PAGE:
[265] http://twitter.com/mutemagazine [266]  {AT} mutemagazine , on our list,
   Mute-social [267] http://lists.metamute.org/mailman/listinfo/mute-social
   , or email, [268] mute {AT} metamute.org. Thanks!


   We are very sad to announce that, on Wednesday, Mute Publishing found
   itself in the category of 'losers' as these emerged from ACE's National
   Portfolio Organisation decisions. The magazine had presented to ACE a
   programme that combined a web and print magazine, books and events,
   community self-publishing, education, and digital strategy support and
   advocacy work, but faltered in the second stage of the assessment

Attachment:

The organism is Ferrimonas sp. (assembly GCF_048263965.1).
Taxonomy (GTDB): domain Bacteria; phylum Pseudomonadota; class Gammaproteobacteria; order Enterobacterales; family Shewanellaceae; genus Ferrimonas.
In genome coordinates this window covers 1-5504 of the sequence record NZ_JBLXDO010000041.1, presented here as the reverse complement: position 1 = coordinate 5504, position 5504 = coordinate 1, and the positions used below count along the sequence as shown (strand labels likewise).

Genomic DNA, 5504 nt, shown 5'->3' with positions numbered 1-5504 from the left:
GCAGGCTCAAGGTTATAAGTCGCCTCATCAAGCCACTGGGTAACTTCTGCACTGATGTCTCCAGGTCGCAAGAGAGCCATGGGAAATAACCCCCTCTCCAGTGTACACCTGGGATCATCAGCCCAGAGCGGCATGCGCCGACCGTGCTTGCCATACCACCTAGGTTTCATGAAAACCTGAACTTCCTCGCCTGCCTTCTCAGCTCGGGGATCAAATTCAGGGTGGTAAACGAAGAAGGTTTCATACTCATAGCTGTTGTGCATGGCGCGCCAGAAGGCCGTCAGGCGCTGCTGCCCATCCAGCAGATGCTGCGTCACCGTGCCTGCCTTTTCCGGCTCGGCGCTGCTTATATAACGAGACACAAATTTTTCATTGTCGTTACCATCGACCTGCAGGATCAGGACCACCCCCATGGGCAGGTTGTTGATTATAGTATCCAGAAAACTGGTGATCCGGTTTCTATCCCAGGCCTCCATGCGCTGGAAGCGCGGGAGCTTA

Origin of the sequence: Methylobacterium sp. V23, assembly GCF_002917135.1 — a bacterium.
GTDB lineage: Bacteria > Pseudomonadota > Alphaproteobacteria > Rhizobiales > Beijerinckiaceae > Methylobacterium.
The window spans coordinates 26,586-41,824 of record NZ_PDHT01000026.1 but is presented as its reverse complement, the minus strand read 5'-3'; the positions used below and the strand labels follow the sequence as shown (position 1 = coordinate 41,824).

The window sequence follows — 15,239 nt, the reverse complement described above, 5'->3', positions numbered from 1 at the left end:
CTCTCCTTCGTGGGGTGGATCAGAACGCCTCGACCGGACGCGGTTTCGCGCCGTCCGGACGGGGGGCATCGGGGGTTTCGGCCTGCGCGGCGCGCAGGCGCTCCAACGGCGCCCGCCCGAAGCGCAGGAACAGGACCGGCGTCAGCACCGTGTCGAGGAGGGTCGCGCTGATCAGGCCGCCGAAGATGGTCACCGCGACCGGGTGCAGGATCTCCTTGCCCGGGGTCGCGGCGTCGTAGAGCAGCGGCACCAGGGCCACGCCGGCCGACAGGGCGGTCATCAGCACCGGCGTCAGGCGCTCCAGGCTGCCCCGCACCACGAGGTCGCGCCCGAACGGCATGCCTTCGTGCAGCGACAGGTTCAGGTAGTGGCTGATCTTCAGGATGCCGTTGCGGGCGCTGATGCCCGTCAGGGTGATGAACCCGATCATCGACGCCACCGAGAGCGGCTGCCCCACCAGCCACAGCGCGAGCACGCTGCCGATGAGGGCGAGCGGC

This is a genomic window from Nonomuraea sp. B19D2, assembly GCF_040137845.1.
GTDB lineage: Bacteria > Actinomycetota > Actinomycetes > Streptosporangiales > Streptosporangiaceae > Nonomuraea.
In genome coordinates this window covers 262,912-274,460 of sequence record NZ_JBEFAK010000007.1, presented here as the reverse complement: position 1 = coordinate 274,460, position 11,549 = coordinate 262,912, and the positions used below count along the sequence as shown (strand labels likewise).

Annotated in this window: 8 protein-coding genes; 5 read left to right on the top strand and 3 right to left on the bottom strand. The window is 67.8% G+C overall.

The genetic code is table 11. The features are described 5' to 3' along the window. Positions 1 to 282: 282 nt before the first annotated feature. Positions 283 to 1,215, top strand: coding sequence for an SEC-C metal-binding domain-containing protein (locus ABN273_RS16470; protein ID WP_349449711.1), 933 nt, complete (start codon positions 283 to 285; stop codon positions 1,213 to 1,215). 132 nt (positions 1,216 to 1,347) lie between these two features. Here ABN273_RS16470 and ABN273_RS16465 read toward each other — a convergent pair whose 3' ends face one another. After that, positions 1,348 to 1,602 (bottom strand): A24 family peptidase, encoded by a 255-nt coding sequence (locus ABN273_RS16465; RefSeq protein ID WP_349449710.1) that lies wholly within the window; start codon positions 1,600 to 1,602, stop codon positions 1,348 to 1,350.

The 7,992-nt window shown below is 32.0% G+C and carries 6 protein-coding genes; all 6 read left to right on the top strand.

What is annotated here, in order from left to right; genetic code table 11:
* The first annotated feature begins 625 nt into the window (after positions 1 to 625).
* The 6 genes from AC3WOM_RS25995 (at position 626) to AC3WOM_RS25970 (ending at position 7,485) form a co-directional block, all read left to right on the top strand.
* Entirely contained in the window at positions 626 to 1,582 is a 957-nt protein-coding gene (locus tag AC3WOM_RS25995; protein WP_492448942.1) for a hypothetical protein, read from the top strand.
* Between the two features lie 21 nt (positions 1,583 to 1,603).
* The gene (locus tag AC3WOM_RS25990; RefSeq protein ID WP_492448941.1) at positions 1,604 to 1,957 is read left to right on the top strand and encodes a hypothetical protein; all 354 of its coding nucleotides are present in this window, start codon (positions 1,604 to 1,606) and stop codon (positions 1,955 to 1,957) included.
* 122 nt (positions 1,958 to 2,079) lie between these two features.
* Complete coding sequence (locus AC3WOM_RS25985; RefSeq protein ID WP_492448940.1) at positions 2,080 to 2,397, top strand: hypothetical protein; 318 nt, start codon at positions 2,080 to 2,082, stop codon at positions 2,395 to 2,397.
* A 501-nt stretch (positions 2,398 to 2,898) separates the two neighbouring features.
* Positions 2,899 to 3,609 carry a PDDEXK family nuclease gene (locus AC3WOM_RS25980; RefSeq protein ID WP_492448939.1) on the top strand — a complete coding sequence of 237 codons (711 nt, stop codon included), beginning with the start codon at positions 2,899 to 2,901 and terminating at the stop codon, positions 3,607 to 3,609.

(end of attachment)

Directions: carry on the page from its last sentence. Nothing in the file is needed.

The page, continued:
process, where its financially precarious position and 'weak'
   governance structure - as well as the perception other organisations
   were better placed to deliver to ACE's strategic goals - proved fatal,
   resulting in a 100% cut to core funding.

   We regard the process of being placed in competition with other arts
   organisations as poisonous and distracting: while we will privately
   question the sizeable uplifts granted to large, established
   organisations (which, in the greater scheme of things, need further
   funding about as urgently as Paris Hilton needs another handbag), in
   the end we recognise it as a familiar part of the divide-and-rule
   principle that has long marked the operations of support agencies like
   ACE, where a chronic reliance on the parent body for the basic
   apparatus of organisational reproduction nurtures fear among the